As mentioned in our previous post, scammers have been utilizing email as a means to catch their prey since the inception of the service. They are able to use legitimate looking mails to entice the reader to download a file that will inevitably infect their PC in some way. Today, we will focus on one of the more diabolical methods with which attackers can scam people.
What is it?
Ransomware is a type of malware that infects the host system and systematically locks down network assets behind strong encryption, locking users out of their files until a fee is paid. Throughout the years there have been several “strains” of Ransomware – CryptoLocker, Cryptowall, Lockey, etc. When a PC is infected with these types of viruses, documents and other files become inaccessible. They will add startup programs that will describe the terms and how to decrypt those files – by paying the people that locked down the files a sum of money. The fee required to decrypt files varies wildly, ranging from a few hundred dollars, to thousands. Unfortunately, the only option to gain access to those locked documents is to pay the fee, or restore from a backup.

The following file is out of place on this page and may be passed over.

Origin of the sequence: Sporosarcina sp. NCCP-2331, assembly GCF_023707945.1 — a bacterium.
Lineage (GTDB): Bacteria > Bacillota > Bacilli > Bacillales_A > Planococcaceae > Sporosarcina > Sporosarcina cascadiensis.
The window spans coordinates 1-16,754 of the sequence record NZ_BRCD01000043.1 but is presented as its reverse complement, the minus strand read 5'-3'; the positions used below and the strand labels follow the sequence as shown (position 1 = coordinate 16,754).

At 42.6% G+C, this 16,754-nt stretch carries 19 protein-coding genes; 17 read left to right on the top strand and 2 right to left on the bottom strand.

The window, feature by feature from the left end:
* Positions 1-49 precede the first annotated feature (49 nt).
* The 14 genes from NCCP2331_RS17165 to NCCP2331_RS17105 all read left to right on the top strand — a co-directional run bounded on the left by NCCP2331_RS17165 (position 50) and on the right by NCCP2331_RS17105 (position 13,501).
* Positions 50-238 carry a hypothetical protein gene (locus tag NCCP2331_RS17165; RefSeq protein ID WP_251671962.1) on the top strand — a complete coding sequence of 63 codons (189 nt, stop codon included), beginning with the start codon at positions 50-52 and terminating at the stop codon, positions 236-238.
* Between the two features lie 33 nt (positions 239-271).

Who is affected?
This is a similar story to the other types of viruses spread through email. Everyone is at risk. We are starting to see a significant rise in these types of infections. Users who are behind firewalls, using UTM devices and high end enterprise-grade antivirus are falling prey to these attacks. The targets of Ransomware attacks range anywhere from small workgroups to large scale enterprise networks. They can be disguised as any sort of file, from a resume, to a banking document, to a music file. As soon as a user attempts to open the file, their system is infected. In many cases, we have seen it spread rapidly to network shares which are then held ransom.
How can I avoid this type of attack?
Stay vigilant. Do not open unknown files downloaded from the web, or emailed to you. If you receive an email with an attachment that is not familiar – DELETE IT IMMEDIATELY. Also, while not necessarily 100% effective against these infections – keep an up to date, reliable antivirus installed on all of your PCs.
I would like to be prepared in case of attack…
Sometimes infections are unavoidable – make sure your sensitive data is backed up regularly. We encourage our clients to keep image based backups that can be recovered at a moment’s notice to a time before the infection.
Need more info? Give us a call, we offer solutions that can help keep your business network safe.